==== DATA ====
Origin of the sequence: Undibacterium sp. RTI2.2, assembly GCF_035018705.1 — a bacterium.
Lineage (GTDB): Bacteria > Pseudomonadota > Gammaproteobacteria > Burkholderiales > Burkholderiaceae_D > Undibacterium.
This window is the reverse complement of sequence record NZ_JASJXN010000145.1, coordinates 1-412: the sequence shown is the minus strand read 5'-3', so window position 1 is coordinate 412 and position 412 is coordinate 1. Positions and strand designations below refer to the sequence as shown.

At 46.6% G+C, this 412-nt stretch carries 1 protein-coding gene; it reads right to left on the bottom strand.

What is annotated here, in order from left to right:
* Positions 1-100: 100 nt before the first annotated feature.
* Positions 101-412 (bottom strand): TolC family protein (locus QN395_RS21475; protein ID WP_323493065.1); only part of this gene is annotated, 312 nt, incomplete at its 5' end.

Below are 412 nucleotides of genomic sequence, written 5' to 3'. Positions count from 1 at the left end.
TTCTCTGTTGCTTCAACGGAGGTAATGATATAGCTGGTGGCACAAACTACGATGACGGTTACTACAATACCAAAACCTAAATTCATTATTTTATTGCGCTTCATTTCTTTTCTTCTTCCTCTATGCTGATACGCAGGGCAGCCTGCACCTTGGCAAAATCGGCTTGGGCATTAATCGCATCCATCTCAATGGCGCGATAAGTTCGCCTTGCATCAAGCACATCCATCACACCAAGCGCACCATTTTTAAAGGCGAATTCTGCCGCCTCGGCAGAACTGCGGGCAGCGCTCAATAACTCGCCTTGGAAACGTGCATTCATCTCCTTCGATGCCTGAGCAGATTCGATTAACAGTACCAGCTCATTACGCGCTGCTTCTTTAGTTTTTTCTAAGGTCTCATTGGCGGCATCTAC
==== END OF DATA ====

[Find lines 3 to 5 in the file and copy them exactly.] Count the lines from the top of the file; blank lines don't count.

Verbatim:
This window is the reverse complement of sequence record NZ_JASJXN010000145.1, coordinates 1-412: the sequence shown is the minus strand read 5'-3', so window position 1 is coordinate 412 and position 412 is coordinate 1. Positions and strand designations below refer to the sequence as shown.

At 46.6% G+C, this 412-nt stretch carries 1 protein-coding gene; it reads right to left on the bottom strand.

What is annotated here, in order from left to right: